Con artists take advantage of tragedy

Believe it or not.

As incomprehensible as it is reprehensible, some people are taking advantage of Australians’ generosity in the aftermath of the nation’s worst peacetime tragedy.

Police have warned people to be wary of scammers claiming to be collectors for the Victorian bushfire appeal.

The warning comes after two reports of people allegedly impersonating representatives from charity organisations selling raffle tickets and asking for donations on the Sunshine and Gold coasts.

Deputy Commissioner Kathy Rynders said that it was a sad fact of life that people tried to take advantage of tragedies for their own gain.

“It is almost unbelievable that any person would seek to prey upon people who only wish to help others by donating to these worthy appeals,” she said.

“Anyone who attempts to impersonate a charity worker faces up to five years in prison.

“I urge any person who believes they have been approached by someone impersonating a legitimate charity or a fake charity to report the matter to either CrimeStoppers on 1800 333 000 or their local police station.”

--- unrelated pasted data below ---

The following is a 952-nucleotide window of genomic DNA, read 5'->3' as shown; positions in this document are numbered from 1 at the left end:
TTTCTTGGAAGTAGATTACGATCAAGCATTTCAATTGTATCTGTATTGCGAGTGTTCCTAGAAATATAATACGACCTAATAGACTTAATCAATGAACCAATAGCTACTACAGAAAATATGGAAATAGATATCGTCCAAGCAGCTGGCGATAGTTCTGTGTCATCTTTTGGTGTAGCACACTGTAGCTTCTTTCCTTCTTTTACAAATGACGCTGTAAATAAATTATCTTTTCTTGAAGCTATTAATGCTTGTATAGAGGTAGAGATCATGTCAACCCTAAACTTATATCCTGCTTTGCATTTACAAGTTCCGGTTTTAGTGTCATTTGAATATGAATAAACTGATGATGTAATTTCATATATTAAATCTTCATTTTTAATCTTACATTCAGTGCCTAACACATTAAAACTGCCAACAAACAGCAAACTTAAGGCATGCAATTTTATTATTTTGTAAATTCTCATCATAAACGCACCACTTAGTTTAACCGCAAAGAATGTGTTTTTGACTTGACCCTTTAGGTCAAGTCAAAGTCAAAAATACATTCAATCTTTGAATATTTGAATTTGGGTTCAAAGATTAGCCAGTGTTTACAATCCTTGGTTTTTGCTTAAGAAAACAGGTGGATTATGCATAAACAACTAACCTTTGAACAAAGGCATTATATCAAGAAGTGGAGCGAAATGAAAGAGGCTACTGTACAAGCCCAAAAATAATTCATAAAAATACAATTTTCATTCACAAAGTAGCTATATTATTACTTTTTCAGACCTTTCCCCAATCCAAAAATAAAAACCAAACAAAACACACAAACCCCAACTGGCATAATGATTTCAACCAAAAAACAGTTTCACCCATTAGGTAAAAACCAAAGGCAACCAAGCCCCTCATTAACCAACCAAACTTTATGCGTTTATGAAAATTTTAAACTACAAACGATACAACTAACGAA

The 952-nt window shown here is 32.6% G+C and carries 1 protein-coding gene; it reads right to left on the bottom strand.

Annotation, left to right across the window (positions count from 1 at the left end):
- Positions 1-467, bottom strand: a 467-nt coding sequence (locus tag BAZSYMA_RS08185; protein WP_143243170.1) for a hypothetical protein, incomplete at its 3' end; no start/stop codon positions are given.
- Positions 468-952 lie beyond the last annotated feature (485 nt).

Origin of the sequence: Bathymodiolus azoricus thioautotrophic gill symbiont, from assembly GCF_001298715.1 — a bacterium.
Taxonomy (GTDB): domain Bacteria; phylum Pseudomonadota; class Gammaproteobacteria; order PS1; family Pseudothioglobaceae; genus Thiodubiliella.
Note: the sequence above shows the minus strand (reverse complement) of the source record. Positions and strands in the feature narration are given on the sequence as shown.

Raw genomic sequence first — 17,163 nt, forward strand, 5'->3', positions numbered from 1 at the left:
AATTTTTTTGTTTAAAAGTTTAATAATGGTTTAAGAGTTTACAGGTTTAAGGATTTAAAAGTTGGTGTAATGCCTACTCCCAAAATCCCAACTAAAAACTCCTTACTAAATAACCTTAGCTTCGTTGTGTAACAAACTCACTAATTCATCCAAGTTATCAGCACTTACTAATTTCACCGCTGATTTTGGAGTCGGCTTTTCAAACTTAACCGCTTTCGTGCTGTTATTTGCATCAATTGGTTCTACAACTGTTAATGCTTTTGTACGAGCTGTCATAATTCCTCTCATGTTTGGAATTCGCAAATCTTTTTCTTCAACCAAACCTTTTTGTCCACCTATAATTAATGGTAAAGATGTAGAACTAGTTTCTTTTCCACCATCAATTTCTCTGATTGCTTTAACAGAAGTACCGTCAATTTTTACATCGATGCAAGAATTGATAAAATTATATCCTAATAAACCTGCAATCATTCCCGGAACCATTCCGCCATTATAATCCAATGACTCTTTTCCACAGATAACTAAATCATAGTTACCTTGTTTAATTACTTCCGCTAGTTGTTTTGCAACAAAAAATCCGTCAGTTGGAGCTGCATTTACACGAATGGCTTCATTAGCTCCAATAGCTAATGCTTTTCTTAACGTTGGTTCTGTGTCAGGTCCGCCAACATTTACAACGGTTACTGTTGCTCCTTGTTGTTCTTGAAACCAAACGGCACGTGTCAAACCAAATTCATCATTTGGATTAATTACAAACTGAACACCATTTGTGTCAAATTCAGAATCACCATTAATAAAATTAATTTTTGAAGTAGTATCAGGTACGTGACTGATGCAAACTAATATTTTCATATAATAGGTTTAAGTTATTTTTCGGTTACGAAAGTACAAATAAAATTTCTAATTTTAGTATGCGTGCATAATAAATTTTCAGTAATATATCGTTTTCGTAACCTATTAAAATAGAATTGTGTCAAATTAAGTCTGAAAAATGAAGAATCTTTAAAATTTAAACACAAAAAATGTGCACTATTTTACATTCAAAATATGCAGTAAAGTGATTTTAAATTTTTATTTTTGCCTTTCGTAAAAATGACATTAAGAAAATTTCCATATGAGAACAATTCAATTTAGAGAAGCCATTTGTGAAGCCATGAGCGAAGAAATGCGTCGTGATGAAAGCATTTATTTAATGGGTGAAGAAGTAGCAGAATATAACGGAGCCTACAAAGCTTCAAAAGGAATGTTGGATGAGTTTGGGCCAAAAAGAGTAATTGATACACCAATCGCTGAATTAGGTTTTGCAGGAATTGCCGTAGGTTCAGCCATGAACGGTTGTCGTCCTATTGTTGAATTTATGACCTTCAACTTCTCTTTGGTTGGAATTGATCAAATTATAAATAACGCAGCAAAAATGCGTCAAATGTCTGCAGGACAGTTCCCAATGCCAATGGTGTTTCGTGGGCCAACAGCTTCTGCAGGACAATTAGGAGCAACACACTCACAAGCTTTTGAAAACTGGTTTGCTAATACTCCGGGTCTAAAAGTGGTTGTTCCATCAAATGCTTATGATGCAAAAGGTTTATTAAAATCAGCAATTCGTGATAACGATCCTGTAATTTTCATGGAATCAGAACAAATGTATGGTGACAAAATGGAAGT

Anyone wishing to donate to fire victims should do so through the Australian Red Cross or by making a donation at any bank.

Police advise people to check the identification of a person collecting money for charity.

If they are unsure, they should call the charity organisation to confirm the collection is legitimate.

Plastic bag ban? What ban?

Plastic bag ban? What ban?

“Great job Woolworths replacing plastic bags with plastic bags!'

The Heart of Man review: Raw stories worth telling

The Heart of Man review: Raw stories worth telling

Movies uses spectacular scenery and imagery to tell tales of lust

Indie Armstrong's family 'overwhelmed' by flood of support

Indie Armstrong's family 'overwhelmed' by flood of support

Community back family after tragic accident

Local Partners